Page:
3) Whilst not sliding your finger all the way across the NNN1 will not unlock, this is a deliberate limitation of its weird 9x9 grid of IR sensors (similar to the Surface bathtub), not because it has an "unlocking zone" like apple's patent (and let's not forget, implementation)

    4) The NNN1 provides no visualisation of any movement, just a very feature-phone-esque padlock screen. It may seem superficially similar, but is much more similar to "Press Unlock then *" than it is to "Slide to Unlock".



    </RANT>



    The gesture they use is also a complete one-to-one copy of the gesture that was used on the early Palm products, which was itself a rip off of the same thing on the Newton so it all comes back to Apple again anyway.
  • prof. peabodyprof. peabody Posts: 2,860member
    Quote:
    Originally Posted by Gatorguy View Post


    This ArsTechnica article from yesterday is suggested reading for anyone claiming Android "stole" from iOS or vice-versa. No fanboy claims on either side but instead a very well-balanced, plainly written opinion piece with a great timeline on how our smartphones developed....



    If you read the hundreds of *more* intelligent replies on that article which all basically take the author to task for distorting the facts, you might get a different view.



    It's worth nothing that the article in question wasn't written by any of the long-time "core" Ars Technica staff either. It's a very unusual, very poorly written and researched article that takes a very biased position. I'm not alone in being very surprised that they even printed it.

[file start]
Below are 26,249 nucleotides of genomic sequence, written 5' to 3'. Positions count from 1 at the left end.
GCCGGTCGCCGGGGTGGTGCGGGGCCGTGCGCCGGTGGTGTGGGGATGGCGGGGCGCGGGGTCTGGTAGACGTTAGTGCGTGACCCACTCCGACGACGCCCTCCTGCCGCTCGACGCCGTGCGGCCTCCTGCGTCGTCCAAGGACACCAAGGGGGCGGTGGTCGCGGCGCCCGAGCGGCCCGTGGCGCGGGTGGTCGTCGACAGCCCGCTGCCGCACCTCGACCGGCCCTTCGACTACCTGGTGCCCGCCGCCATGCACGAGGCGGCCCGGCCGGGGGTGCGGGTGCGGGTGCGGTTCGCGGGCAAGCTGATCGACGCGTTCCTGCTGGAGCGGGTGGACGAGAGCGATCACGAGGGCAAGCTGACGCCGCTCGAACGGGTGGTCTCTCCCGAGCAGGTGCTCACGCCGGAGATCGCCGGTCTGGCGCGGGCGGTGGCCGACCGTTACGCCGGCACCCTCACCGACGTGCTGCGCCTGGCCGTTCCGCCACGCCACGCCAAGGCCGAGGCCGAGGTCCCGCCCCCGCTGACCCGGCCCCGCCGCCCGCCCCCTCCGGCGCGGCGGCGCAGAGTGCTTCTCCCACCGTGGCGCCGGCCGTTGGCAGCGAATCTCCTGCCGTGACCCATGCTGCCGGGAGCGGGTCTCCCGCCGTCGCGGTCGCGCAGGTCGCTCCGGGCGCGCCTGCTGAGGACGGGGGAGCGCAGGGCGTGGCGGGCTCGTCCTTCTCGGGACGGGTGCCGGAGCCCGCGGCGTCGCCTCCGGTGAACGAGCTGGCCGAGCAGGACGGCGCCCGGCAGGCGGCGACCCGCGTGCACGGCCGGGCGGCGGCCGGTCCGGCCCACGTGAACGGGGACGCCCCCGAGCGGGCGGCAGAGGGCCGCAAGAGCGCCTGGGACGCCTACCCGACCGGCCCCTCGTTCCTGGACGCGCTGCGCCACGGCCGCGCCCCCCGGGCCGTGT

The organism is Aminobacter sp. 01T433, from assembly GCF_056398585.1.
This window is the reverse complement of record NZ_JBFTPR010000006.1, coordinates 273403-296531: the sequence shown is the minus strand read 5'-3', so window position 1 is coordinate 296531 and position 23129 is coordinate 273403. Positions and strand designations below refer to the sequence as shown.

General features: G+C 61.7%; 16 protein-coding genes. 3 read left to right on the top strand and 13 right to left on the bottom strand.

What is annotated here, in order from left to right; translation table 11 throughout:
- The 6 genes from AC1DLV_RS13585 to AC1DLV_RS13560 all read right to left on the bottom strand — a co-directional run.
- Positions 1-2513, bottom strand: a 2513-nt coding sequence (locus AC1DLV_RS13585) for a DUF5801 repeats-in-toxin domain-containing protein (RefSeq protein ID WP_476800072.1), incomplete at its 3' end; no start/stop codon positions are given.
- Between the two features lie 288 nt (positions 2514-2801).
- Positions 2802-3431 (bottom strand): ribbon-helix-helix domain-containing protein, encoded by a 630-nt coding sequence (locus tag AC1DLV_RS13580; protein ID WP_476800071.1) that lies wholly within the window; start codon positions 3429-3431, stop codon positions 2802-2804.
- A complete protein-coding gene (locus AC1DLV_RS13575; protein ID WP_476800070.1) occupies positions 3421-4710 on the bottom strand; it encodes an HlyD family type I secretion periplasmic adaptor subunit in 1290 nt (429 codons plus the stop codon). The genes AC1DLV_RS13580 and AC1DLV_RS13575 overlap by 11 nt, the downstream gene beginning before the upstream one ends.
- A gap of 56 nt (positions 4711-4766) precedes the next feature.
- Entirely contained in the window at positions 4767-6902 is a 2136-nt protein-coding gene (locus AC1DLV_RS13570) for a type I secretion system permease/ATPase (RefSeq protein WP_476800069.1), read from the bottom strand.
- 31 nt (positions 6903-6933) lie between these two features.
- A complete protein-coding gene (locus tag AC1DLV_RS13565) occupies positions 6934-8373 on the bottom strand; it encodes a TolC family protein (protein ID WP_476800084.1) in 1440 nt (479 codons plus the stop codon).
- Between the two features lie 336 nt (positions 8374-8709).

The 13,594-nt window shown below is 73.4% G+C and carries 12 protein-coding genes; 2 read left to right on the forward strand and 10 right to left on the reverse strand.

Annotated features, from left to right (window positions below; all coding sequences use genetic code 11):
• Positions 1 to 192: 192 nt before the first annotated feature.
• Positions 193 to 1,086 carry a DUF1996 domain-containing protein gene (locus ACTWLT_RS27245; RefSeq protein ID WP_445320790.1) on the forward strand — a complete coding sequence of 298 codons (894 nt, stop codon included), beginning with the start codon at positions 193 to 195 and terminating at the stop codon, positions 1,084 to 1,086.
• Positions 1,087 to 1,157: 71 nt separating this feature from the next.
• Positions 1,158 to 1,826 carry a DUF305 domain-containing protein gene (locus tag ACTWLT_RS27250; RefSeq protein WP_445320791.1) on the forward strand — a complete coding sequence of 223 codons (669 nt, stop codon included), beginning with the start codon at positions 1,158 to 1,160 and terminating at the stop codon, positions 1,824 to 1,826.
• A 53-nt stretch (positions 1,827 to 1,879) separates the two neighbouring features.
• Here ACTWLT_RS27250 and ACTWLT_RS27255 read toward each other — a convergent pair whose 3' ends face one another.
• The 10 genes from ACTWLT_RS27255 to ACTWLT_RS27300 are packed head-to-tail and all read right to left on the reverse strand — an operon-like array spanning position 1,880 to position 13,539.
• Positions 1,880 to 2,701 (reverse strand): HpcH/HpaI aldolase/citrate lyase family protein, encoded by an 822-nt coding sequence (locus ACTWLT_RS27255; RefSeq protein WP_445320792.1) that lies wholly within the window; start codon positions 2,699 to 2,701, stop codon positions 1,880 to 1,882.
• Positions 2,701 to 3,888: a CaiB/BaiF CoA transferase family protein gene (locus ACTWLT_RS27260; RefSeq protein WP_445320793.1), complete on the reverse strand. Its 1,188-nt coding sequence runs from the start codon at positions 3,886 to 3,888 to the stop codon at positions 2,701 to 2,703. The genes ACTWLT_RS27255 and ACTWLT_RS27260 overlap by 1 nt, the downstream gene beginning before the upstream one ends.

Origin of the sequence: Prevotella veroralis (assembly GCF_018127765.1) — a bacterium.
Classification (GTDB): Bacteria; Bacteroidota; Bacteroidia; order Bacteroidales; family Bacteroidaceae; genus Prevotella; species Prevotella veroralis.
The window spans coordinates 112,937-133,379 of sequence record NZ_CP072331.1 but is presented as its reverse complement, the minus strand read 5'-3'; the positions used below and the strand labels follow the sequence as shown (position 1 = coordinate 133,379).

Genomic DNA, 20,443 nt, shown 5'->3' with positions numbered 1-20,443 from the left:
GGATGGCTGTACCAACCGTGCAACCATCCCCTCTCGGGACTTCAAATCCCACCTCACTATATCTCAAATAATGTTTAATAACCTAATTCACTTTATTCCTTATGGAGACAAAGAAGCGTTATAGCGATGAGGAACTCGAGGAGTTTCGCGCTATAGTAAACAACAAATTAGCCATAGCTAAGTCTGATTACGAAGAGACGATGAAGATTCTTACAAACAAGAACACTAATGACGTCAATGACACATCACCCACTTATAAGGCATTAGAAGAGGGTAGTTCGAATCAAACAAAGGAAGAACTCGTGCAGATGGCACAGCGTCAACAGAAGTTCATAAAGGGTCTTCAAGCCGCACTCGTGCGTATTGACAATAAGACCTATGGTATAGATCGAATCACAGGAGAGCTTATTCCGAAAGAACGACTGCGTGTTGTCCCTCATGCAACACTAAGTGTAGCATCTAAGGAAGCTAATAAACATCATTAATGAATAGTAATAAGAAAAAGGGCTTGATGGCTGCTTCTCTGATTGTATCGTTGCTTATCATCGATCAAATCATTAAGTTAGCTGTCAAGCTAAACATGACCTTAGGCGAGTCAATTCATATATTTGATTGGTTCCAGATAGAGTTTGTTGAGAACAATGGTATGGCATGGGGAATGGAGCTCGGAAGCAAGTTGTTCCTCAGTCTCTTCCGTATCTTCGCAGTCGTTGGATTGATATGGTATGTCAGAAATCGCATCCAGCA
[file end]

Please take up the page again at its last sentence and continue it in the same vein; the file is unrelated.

• pendergastpendergast Posts: 1,358member
    I did not realize Moto owned "push"; how does this affect MS ActiveSync?



    It seems likely this is a chess move as Germany is th targeted location; German laws seem very favorable to an injection first, investigation second approach. Apple likewise has used this approach.



    In the meantime, this doesn't seem to preclude "push" in general, but only for iCloud email accounts; Exchange accounts should be fine, no?
  • gatorguygatorguy Posts: 14,524member
    Quote:
    Originally Posted by Prof. Peabody View Post


    If you read the hundreds of *more* intelligent replies on that article which all basically take the author to task for distorting the facts, you might get a different view.



    It's worth nothing that the article in question wasn't written by any of the long-time "core" Ars Technica staff either. It's a very unusual, very poorly written and researched article that takes a very biased position. I'm not alone in being very surprised that they even printed it.



    I try to avoid the comments section just as I do at Engadget. There are generally too many from fanboys on either side that can't see any middle so I concentrate more on the articles and ideas themselves. Since you mentioned the facts were distorted and called out in the comments, I did take a look. I just don't see what you're referring to.